“Here is part of the tradeoff with diversification. You must be diversified enough to survive bad times or bad luck so that skill and good process can have the chance to pay off over the long term.” – Joel Greenblatt
For investors that would like to keep things extremely simple, investing in a low cost total stock market index fund is a good option. Assuming you use a total world fund or a combination of a total US and total international fund, you cover all of the bases on the diversification front for your stock investments.
Total market funds typically hold about 75% of their holdings in large cap stocks. As long as you were disciplined and didn’t abandon your investment plan, you could probably do just fine investing in any of these funds.
For those investors that would like to go one step further, by diversifying in small cap, mid cap, large cap, REITs and foreign stocks you can not only increase your returns, but also lower your risk.
Take a look at the stock returns below that are broken down by different markets to see the historical differences in performance:
Many professional investors define risk as standard deviation or the amount of variation you get around your average returns. A higher standard deviation means there is a wider variation around the average. When professional investors refer to volatility, standard deviation is the chosen measure.
Following the general rule that higher returns come from higher risk, you can see that this mostly holds for these asset classes. Small cap stocks have the highest returns along with the second highest volatility (foreign stocks had some huge returns in the 1980s that seem to skew the standard deviation higher than the other markets).
I don’t subscribe to the fact that volatility is the biggest risk factor for investors. Volatility can actually be extremely beneficial over the long-term for those investors that have the correct perspective on risk.
The biggest risks most investors face are (1) the risk of not achieving your long-term goals and (2) the risk of permanent loss of capital.
Investors that hold an investment for a number of years should be able to ignore volatility in the short-term to gain a long-term edge.
Utilizing diversification along with a systematic rebalancing approach can allow you to use volatility to your advantage over time by consistently buying low and selling high. In turn, this can actually decrease your overall portfolio volatility.
To see this in action, take a look at the results of a portfolio of stocks equally-weighted in each of the five markets from above with an annual rebalancing policy:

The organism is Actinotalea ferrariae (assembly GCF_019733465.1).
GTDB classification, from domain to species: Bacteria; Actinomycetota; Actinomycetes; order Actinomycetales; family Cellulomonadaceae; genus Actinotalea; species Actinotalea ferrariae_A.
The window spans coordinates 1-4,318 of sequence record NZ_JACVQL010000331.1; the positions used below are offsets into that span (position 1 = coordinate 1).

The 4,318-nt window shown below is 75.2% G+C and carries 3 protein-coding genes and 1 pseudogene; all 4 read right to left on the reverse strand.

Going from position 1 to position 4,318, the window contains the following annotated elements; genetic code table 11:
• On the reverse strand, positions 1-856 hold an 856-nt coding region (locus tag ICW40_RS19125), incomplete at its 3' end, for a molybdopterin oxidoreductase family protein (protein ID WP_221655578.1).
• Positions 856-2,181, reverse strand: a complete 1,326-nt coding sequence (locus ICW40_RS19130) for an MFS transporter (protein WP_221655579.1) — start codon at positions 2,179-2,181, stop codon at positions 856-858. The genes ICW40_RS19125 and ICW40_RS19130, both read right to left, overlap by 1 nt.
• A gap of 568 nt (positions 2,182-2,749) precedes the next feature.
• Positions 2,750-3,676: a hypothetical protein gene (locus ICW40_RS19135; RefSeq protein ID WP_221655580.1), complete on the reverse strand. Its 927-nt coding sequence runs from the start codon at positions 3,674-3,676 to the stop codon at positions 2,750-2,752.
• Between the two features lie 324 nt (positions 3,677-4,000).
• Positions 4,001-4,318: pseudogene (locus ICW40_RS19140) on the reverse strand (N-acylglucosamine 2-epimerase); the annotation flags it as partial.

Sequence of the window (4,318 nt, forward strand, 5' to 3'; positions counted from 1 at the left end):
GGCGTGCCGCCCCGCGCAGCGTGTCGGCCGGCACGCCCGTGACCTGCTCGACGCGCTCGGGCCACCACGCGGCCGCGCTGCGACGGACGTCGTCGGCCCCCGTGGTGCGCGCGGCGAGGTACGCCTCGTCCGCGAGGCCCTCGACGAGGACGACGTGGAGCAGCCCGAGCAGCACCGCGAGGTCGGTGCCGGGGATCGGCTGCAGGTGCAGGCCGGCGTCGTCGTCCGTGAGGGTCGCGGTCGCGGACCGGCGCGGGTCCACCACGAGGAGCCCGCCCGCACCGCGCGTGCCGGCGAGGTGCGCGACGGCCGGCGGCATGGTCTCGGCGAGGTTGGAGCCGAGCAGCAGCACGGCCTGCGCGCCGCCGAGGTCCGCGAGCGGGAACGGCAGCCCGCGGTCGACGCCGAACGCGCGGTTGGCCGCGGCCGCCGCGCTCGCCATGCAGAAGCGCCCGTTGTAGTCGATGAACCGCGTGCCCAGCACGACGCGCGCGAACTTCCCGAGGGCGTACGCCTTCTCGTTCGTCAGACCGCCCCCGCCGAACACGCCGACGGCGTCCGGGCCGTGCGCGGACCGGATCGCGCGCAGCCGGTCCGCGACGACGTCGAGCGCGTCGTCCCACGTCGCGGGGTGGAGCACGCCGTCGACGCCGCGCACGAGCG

By combining markets that perform differently in different years, you can see that you can actually create a portfolio with less volatility than any of the individual markets. For comparison purposes, the returns for the Wilshire 5000 total stock market index over this time frame was 10.86% with a standard deviation of 17.01%. A more balanced approach increased returns and decreased volatility over the total stock index.
How is this possible?
Over the 34.5 year period, out of the five different markets listed in the table above, almost 55% of the time at least one of these markets had a negative year performance-wise. So over half of the years included in this period had at least one market that lost money.
You would think would be bad news for your investments. It’s actually a good thing because it allows you to redeploy capital into those lagging markets. Periods of underperformance eventually lead to periods of outperformance so you can consistently use volatility in your favor by rebalancing to the down markets.
Just for fun, I decided to see how much money an investor would have accumulated by saving $5,500 a year (the current maximum IRA contribution limit) in 1979 and increasing that amount by 3% a year for inflation. The result? Assuming expenses of 0.50% per year, an investor would have ended up with over $2.2 million. Not a bad haul.
Obviously, a portfolio that is invested 100% in stocks is nearly impossible to pull off for most investors because of the difficulty of experiencing periodic large losses, but you can see the positive results of a disciplined long-term plan nonetheless.
I obviously can’t say that returns will look like this going forward, but if you choose to invest in these other markets, make sure you are in it for the long haul and stick to your process. Diversification only works over long time frames. Who knows how things will look over shorter periods.
If you don’t want to invest in multiple funds, a total market index fund is a nice fallback plan for those that would like to keep things simple.
Federal Reserve Data